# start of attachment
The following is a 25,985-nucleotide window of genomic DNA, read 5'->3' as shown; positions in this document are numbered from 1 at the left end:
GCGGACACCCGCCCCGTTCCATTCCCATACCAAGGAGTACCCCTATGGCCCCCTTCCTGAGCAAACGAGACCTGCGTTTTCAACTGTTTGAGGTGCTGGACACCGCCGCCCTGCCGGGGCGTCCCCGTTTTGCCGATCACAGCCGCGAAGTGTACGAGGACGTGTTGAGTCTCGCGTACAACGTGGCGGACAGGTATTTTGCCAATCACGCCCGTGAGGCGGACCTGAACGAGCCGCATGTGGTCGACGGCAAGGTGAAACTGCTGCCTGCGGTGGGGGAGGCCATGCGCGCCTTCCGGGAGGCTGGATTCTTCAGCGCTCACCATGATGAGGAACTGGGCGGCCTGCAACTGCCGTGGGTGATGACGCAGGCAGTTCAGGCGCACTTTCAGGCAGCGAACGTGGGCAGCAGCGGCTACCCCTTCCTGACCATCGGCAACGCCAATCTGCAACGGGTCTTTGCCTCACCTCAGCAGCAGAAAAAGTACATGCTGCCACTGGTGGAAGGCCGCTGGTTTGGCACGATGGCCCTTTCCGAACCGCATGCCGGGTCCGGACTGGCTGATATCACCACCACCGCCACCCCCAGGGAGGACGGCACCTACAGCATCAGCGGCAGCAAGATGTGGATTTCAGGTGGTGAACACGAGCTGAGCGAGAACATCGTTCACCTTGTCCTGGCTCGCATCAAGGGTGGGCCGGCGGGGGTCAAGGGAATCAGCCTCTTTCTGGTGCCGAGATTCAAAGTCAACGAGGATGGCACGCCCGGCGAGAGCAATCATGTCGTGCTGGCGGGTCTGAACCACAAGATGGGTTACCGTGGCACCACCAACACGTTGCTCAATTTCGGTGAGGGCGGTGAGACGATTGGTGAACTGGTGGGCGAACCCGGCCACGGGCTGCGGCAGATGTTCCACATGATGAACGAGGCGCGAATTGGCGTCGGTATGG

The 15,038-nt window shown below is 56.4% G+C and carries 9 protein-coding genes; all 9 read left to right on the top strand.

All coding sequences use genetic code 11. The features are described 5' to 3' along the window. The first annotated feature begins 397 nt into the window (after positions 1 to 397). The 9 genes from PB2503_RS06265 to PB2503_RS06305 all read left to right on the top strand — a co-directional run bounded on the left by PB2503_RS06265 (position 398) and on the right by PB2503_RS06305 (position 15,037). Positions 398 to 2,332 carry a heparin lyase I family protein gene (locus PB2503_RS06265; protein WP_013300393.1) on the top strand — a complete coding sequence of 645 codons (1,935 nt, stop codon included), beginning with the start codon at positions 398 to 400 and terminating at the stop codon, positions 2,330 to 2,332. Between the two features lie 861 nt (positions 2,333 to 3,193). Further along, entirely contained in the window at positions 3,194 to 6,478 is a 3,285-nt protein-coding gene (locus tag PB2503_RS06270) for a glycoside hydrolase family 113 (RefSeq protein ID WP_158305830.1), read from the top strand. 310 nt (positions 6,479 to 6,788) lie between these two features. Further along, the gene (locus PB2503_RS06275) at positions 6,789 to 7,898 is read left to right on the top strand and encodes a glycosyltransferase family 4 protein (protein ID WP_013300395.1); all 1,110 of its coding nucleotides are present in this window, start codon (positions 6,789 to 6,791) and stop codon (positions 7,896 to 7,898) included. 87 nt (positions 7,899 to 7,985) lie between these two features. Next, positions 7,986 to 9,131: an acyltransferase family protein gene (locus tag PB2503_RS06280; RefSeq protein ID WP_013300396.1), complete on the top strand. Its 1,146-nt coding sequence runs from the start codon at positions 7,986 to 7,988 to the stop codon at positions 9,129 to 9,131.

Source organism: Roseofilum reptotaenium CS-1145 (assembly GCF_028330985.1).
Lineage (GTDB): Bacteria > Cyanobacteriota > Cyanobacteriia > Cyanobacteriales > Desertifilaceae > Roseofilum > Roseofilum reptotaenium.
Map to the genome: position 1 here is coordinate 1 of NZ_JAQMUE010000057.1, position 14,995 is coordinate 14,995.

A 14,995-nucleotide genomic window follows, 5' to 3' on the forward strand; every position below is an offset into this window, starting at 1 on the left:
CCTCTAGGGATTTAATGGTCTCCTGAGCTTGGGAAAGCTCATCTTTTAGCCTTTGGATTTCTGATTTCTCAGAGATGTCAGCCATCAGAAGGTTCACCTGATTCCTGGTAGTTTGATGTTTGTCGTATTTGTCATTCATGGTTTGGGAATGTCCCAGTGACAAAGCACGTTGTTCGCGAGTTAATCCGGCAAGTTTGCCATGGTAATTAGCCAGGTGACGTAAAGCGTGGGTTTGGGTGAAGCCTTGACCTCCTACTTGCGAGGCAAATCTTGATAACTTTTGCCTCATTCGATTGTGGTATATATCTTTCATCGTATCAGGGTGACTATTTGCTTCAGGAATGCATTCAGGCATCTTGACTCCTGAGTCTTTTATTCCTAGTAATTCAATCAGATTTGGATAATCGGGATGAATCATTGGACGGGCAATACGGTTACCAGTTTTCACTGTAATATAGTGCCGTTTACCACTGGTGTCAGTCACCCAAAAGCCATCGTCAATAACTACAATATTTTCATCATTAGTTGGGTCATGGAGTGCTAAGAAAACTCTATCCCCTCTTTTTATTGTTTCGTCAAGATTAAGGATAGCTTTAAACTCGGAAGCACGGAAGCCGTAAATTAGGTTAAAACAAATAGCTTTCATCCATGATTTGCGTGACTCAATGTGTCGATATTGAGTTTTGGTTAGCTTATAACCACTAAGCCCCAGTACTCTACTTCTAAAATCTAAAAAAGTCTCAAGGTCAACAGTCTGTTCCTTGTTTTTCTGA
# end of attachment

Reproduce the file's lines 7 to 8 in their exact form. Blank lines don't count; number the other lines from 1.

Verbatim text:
Map to the genome: position 1 here is coordinate 1 of NZ_JAQMUE010000057.1, position 14,995 is coordinate 14,995.

A 14,995-nucleotide genomic window follows, 5' to 3' on the forward strand; every position below is an offset into this window, starting at 1 on the left: